Who’s the real inhabitant of a place? For a long time, population maps have been constructed as if everybody stood still in their homes. Yet leaving this “domostatic” perspective is to geography like opening Pandora’s Box. All objects of any concern to the discipline must then be understood in a dynamic relationship to the rest of the world. Because any spatially defined area in today’s globalized context is actually inhabited by more people than those that reside in this area, all individuals on the planet can be considered as a potential part of the population of any place. In other words, no place is local. A population map of any territory can only strive for accuracy if one tries to include global-mobility-induced stay-times within the mapped area.
To what extent this is true can be verified by looking at “imported” stay-times I’ve already talked about in a preceding blog . Here is another illustration, based on hotel nights. As you can see can see on this map, the touristic presence can sometimes up to triple the local population in terms of total stay-times, which shows not only the inaccuracy of domostatic measuring but raises also major political questions about “local” governance. In effect, to what extent can a place in which only one third of the actual occupants has political rights and obligations be considered as democratic? To which extent are local constitutions already concomitant with the principles of the World Tourism Organization? To which extent does the basic right to move, protected by the Article 13 of the Human Rights Declaration, need to be extended to the freedom to act, politically, in places other than one’s residence?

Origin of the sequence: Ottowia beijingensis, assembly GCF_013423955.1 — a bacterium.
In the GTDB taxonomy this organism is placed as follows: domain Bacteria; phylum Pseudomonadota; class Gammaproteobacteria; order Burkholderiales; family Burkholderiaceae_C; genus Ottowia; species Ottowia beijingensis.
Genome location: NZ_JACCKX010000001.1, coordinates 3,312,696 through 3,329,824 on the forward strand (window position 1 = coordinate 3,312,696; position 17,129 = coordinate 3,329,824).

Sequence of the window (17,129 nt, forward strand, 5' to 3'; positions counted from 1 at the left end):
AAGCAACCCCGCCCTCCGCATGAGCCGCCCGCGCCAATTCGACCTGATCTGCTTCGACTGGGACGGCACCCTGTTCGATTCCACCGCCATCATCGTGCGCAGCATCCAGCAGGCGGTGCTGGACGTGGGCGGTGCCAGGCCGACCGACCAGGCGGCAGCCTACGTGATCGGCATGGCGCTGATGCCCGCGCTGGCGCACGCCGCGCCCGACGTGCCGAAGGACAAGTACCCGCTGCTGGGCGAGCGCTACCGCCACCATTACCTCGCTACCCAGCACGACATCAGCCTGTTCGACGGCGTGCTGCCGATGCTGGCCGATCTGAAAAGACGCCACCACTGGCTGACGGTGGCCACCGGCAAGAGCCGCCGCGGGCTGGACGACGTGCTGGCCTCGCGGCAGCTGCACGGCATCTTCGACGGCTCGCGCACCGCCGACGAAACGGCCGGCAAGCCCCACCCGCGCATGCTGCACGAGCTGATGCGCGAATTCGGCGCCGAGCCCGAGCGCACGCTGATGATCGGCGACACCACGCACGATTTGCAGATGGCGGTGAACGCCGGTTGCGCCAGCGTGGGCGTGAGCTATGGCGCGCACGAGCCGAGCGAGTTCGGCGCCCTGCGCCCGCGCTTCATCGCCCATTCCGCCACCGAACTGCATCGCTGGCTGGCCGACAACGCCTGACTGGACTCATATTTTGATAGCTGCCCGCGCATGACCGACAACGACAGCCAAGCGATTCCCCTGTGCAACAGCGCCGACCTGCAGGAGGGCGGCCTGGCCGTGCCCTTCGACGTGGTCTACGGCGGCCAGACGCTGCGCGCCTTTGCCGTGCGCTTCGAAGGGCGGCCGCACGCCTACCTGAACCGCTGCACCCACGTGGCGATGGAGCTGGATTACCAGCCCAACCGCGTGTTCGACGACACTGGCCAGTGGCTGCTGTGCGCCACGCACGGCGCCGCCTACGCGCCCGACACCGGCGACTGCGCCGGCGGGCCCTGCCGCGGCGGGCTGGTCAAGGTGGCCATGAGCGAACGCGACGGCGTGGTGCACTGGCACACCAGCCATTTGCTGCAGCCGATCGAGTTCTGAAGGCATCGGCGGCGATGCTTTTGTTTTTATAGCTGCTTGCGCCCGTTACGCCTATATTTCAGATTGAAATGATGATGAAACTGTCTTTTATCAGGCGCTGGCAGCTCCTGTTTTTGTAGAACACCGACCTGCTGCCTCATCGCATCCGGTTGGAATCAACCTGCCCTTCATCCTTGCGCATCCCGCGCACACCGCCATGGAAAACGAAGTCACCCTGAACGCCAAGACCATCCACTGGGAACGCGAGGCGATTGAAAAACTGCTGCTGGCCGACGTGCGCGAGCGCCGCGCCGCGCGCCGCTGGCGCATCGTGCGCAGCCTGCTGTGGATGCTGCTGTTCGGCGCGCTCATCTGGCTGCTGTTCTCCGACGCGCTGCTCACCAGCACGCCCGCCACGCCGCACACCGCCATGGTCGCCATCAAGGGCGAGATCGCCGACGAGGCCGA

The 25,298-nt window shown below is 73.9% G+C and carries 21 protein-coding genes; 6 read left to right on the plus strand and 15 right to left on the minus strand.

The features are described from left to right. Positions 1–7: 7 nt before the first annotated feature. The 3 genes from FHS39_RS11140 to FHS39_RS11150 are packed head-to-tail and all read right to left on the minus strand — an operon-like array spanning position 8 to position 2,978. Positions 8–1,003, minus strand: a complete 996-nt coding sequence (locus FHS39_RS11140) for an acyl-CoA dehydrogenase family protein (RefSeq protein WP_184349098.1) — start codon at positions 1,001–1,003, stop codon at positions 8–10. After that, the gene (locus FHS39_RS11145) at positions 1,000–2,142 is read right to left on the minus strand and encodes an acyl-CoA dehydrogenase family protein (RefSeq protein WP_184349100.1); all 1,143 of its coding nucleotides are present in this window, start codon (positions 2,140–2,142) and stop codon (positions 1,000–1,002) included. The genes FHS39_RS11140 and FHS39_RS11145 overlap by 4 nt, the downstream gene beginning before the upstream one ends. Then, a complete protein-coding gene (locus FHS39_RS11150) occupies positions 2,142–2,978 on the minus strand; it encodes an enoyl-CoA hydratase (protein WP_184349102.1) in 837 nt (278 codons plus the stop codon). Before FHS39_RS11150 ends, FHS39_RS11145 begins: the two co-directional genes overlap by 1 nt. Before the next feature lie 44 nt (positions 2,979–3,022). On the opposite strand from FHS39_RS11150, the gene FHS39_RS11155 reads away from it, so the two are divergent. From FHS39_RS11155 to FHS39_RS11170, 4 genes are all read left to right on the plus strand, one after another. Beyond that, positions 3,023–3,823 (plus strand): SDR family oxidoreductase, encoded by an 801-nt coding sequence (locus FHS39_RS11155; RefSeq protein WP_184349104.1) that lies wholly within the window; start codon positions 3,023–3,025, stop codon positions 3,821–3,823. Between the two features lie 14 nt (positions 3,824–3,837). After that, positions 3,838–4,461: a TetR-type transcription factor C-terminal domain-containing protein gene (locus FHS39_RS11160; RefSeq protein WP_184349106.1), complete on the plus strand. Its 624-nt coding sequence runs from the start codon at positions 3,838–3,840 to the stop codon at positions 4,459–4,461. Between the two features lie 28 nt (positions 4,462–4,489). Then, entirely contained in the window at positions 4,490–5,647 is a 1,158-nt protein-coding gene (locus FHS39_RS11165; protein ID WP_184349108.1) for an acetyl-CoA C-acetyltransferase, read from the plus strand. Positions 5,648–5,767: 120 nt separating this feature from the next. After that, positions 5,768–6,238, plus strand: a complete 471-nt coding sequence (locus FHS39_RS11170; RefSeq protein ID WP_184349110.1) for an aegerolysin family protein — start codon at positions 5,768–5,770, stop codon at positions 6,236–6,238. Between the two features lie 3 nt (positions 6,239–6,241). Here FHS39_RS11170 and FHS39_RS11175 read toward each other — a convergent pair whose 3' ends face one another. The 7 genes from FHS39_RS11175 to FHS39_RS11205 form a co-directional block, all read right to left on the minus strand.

The place of the topographic territory in politics will need much thought and attention in the upcomming epoch. No doubt its importance will be both downscaled and coupled to other societal interobjects. The westphalian model of the territorial state is under rising pressure. New models of participation, based on transterritorial societies, will have to be invented, unless we want to see democratic systems turn into unpraticable reliques.
Ourednik André, 2010, “Cartografare in due dimensioni la realtà diacronica dello spazio abitato” in Emanuela Casti e Jacques Lévy (a cura di): Le sfide cartografiche. Movimento, partecipazione, rischio, Universtà degli Studi di Bergamo: il lavoro editoriale, pp. 65-77.
Excel, Spss, ArcGIS, ScapeToad, Illustrator.